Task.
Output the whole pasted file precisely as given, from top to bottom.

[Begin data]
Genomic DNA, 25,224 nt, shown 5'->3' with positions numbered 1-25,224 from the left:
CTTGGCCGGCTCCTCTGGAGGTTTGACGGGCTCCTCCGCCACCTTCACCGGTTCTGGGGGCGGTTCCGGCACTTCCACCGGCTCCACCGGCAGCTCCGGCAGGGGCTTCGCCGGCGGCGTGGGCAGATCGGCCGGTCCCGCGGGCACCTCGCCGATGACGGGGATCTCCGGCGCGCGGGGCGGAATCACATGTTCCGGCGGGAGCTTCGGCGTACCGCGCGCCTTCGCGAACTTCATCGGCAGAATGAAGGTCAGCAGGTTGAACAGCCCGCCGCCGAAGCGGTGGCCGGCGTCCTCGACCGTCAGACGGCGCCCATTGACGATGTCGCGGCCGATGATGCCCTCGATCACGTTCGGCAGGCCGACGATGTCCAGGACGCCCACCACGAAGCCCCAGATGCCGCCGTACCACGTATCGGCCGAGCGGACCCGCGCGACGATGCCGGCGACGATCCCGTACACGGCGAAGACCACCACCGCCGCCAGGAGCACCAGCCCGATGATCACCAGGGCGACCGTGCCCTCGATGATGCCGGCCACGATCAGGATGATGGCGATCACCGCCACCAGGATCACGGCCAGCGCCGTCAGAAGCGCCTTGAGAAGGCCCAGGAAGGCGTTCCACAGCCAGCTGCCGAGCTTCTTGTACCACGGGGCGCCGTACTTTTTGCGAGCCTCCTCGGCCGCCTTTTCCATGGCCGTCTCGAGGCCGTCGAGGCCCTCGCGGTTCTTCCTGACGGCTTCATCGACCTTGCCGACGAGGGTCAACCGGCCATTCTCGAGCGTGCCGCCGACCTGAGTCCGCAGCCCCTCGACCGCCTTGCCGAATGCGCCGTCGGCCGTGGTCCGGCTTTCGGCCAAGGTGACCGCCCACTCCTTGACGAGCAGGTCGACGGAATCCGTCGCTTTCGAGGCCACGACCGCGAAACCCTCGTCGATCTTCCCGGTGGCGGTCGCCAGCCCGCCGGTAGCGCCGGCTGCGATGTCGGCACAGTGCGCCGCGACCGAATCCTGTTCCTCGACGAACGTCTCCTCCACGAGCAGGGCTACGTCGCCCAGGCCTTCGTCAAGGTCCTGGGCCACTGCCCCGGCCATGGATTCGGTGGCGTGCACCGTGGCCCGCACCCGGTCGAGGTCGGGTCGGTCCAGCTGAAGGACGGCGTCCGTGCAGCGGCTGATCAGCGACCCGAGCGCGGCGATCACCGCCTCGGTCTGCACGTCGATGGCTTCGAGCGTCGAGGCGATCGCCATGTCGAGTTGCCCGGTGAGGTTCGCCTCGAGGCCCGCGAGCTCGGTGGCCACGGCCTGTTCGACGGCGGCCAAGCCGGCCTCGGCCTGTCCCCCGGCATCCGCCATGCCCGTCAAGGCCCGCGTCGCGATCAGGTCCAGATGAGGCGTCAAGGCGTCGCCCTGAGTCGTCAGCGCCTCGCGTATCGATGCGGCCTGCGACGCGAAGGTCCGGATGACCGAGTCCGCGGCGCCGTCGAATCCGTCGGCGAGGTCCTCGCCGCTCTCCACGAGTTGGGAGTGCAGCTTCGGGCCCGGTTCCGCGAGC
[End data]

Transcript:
Genomic DNA, 25,224 nt, shown 5'->3' with positions numbered 1-25,224 from the left:
CTTGGCCGGCTCCTCTGGAGGTTTGACGGGCTCCTCCGCCACCTTCACCGGTTCTGGGGGCGGTTCCGGCACTTCCACCGGCTCCACCGGCAGCTCCGGCAGGGGCTTCGCCGGCGGCGTGGGCAGATCGGCCGGTCCCGCGGGCACCTCGCCGATGACGGGGATCTCCGGCGCGCGGGGCGGAATCACATGTTCCGGCGGGAGCTTCGGCGTACCGCGCGCCTTCGCGAACTTCATCGGCAGAATGAAGGTCAGCAGGTTGAACAGCCCGCCGCCGAAGCGGTGGCCGGCGTCCTCGACCGTCAGACGGCGCCCATTGACGATGTCGCGGCCGATGATGCCCTCGATCACGTTCGGCAGGCCGACGATGTCCAGGACGCCCACCACGAAGCCCCAGATGCCGCCGTACCACGTATCGGCCGAGCGGACCCGCGCGACGATGCCGGCGACGATCCCGTACACGGCGAAGACCACCACCGCCGCCAGGAGCACCAGCCCGATGATCACCAGGGCGACCGTGCCCTCGATGATGCCGGCCACGATCAGGATGATGGCGATCACCGCCACCAGGATCACGGCCAGCGCCGTCAGAAGCGCCTTGAGAAGGCCCAGGAAGGCGTTCCACAGCCAGCTGCCGAGCTTCTTGTACCACGGGGCGCCGTACTTTTTGCGAGCCTCCTCGGCCGCCTTTTCCATGGCCGTCTCGAGGCCGTCGAGGCCCTCGCGGTTCTTCCTGACGGCTTCATCGACCTTGCCGACGAGGGTCAACCGGCCATTCTCGAGCGTGCCGCCGACCTGAGTCCGCAGCCCCTCGACCGCCTTGCCGAATGCGCCGTCGGCCGTGGTCCGGCTTTCGGCCAAGGTGACCGCCCACTCCTTGACGAGCAGGTCGACGGAATCCGTCGCTTTCGAGGCCACGACCGCGAAACCCTCGTCGATCTTCCCGGTGGCGGTCGCCAGCCCGCCGGTAGCGCCGGCTGCGATGTCGGCACAGTGCGCCGCGACCGAATCCTGTTCCTCGACGAACGTCTCCTCCACGAGCAGGGCTACGTCGCCCAGGCCTTCGTCAAGGTCCTGGGCCACTGCCCCGGCCATGGATTCGGTGGCGTGCACCGTGGCCCGCACCCGGTCGAGGTCGGGTCGGTCCAGCTGAAGGACGGCGTCCGTGCAGCGGCTGATCAGCGACCCGAGCGCGGCGATCACCGCCTCGGTCTGCACGTCGATGGCTTCGAGCGTCGAGGCGATCGCCATGTCGAGTTGCCCGGTGAGGTTCGCCTCGAGGCCCGCGAGCTCGGTGGCCACGGCCTGTTCGACGGCGGCCAAGCCGGCCTCGGCCTGTCCCCCGGCATCCGCCATGCCCGTCAAGGCCCGCGTCGCGATCAGGTCCAGATGAGGCGTCAAGGCGTCGCCCTGAGTCGTCAGCGCCTCGCGTATCGATGCGGCCTGCGACGCGAAGGTCCGGATGACCGAGTCCGCGGCGCCGTCGAATCCGTCGGCGAGGTCCTCGCCGCTCTCCACGAGTTGGGAGTGCAGCTTCGGGCCCGGTTCCGCGAGC